Alistair Cox became the CEO of Hays plc (LON:HAS) in 2007, and we think it's a good time to look at the executive's compensation against the backdrop of overall company performance. This analysis will also look to assess whether the CEO is appropriately paid, considering recent earnings growth and investor returns for Hays.
How Does Total Compensation For Alistair Cox Compare With Other Companies In The Industry?
According to our data, Hays plc has a market capitalization of UK£2.4b, and paid its CEO total annual compensation worth UK£1.4m over the year to June 2020. That's a notable decrease of 48% on last year. In particular, the salary of UK£749.0k, makes up a huge portion of the total compensation being paid to the CEO.
In comparison with other companies in the industry with market capitalizations ranging from UK£1.5b to UK£4.8b, the reported median CEO total compensation was UK£3.0m. In other words, Hays pays its CEO lower than the industry median. What's more, Alistair Cox holds UK£5.8m worth of shares in the company in their own name, indicating that they have a lot of skin in the game.
Speaking on an industry level, nearly 77% of total compensation represents salary, while the remainder of 23% is other remuneration. It's interesting to note that Hays allocates a smaller portion of compensation to salary in comparison to the broader industry. If total compensation veers towards salary, it suggests that the variable portion - which is generally tied to performance, is lower.
Hays plc's Growth
Over the last three years, Hays plc has shrunk its earnings per share by 31% per year. It saw its revenue drop 2.3% over the last year.
Few shareholders would be pleased to read that EPS have declined. And the fact that revenue is down year on year arguably paints an ugly picture. So given this relatively weak performance, shareholders would probably not want to see high compensation for the CEO. Moving away from current form for a second, it could be important to check this free visual depiction of what analysts expect for the future.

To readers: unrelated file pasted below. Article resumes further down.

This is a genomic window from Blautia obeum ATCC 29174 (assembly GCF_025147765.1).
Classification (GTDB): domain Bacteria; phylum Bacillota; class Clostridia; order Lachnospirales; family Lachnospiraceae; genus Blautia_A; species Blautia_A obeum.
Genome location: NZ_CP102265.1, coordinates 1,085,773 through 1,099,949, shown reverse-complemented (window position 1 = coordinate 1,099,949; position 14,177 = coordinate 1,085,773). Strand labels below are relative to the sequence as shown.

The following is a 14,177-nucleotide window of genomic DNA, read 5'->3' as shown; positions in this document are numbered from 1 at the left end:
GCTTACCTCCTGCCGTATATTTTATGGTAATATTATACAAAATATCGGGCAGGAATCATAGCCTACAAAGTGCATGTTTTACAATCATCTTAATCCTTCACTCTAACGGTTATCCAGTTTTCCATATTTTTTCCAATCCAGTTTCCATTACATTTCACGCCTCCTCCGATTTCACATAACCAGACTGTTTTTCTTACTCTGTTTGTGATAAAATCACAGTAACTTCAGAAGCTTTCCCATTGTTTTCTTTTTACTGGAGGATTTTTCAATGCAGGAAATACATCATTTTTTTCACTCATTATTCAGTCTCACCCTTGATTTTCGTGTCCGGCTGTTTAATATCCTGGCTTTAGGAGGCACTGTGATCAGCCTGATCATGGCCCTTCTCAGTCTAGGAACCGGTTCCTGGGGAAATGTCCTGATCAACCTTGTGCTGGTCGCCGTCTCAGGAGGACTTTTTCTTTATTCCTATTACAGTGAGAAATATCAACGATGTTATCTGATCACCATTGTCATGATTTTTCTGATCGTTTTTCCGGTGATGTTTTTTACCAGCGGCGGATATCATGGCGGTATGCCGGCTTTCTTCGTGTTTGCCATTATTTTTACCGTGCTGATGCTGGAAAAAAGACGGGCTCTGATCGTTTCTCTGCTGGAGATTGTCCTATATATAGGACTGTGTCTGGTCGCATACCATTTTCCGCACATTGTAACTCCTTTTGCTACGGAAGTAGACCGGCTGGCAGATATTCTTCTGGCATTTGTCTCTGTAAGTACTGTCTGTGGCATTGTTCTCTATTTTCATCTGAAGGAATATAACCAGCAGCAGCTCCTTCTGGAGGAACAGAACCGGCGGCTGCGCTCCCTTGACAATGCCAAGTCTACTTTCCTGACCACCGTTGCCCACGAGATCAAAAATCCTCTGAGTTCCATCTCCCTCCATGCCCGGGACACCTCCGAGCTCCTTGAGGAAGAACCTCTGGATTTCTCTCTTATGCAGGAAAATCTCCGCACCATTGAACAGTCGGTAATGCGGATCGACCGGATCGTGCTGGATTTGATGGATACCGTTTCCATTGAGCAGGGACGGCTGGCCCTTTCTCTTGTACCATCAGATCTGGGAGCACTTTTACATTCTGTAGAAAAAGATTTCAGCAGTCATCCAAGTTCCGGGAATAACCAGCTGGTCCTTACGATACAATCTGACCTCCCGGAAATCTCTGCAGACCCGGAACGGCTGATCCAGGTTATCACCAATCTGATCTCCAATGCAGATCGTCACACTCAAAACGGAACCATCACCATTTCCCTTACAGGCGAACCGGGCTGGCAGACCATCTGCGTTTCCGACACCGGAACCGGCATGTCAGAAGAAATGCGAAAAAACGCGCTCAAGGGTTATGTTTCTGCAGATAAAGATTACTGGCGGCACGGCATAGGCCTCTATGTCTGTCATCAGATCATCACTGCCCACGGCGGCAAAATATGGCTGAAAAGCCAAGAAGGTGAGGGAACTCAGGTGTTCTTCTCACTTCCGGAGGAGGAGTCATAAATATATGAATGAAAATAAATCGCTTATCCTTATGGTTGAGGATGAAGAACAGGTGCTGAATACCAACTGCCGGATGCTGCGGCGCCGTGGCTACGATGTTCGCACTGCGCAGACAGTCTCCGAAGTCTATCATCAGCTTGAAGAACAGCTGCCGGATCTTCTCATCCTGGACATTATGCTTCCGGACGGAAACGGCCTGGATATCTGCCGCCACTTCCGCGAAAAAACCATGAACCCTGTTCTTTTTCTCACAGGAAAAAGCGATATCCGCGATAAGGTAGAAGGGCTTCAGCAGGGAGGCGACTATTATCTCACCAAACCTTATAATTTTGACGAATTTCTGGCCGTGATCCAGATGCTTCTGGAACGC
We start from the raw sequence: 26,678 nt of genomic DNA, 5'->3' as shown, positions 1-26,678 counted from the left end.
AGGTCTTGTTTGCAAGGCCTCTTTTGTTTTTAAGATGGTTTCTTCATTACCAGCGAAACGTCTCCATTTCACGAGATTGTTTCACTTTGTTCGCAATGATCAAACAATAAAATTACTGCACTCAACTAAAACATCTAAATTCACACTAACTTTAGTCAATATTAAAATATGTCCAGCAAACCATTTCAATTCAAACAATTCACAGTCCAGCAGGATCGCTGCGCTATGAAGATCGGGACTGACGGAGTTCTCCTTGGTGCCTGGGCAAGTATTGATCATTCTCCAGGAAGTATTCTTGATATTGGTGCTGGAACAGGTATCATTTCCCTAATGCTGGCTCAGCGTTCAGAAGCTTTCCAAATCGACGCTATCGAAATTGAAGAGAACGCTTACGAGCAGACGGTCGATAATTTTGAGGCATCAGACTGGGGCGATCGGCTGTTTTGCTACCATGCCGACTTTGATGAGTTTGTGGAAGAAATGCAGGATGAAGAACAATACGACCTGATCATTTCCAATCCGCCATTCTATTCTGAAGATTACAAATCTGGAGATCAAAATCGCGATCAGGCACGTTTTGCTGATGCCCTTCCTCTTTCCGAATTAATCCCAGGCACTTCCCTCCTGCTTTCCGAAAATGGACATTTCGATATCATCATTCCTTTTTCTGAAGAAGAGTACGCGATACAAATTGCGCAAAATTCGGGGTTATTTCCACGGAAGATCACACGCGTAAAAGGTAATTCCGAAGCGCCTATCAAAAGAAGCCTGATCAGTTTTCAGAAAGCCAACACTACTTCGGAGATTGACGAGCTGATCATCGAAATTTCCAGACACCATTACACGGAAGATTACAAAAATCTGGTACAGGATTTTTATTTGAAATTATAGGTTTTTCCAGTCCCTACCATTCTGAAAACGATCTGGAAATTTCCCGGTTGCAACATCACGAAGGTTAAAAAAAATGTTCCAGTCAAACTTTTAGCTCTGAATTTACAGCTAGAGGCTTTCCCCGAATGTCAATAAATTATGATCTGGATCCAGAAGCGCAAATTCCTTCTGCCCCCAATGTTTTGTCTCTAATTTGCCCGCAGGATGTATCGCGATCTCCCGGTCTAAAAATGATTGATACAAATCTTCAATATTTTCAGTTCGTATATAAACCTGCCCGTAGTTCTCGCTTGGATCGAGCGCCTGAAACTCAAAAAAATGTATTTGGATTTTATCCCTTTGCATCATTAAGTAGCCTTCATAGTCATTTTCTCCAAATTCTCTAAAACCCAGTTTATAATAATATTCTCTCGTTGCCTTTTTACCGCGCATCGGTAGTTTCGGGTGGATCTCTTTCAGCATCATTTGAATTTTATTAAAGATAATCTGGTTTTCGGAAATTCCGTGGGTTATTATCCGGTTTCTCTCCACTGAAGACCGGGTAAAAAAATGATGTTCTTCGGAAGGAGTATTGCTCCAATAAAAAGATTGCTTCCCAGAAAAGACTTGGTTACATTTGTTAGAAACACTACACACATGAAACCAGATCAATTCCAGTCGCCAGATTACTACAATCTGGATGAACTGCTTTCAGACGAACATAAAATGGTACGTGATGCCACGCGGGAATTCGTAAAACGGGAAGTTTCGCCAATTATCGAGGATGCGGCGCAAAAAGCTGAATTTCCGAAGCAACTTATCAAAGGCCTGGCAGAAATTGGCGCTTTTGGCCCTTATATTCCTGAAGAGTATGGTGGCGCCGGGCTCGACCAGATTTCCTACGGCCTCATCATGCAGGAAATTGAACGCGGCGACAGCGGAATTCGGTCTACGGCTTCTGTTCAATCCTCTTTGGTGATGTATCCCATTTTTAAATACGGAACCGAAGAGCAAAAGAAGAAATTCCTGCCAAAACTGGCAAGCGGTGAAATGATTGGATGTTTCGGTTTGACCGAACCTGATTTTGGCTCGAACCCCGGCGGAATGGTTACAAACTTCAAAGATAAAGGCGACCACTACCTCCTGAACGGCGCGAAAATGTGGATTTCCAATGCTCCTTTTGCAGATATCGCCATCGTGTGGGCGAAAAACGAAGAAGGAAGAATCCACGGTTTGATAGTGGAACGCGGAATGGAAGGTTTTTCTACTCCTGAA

Has Hays plc Been A Good Investment?
Since shareholders would have lost about 10.0% over three years, some Hays plc investors would surely be feeling negative emotions. This suggests it would be unwise for the company to pay the CEO too generously.
As we touched on above, Hays plc is currently paying its CEO below the median pay for CEOs of companies belonging to the same industry and with similar market capitalizations. EPS growth has failed to impress us, and the same can be said about shareholder returns. Although we wouldn’t say CEO compensation is high, it’s tough to foresee shareholders warming up to thoughts of a bump anytime soon.
CEO compensation is a crucial aspect to keep your eyes on but investors also need to keep their eyes open for other issues related to business performance. That's why we did some digging and identified 4 warning signs for Hays that you should be aware of before investing.
Switching gears from Hays, if you're hunting for a pristine balance sheet and premium returns, this free list of high return, low debt companies is a great place to look.
This article by Simply Wall St is general in nature. It does not constitute a recommendation to buy or sell any stock, and does not take account of your objectives, or your financial situation. We aim to bring you long-term focused analysis driven by fundamental data. Note that our analysis may not factor in the latest price-sensitive company announcements or qualitative material. Simply Wall St has no position in any stocks mentioned.
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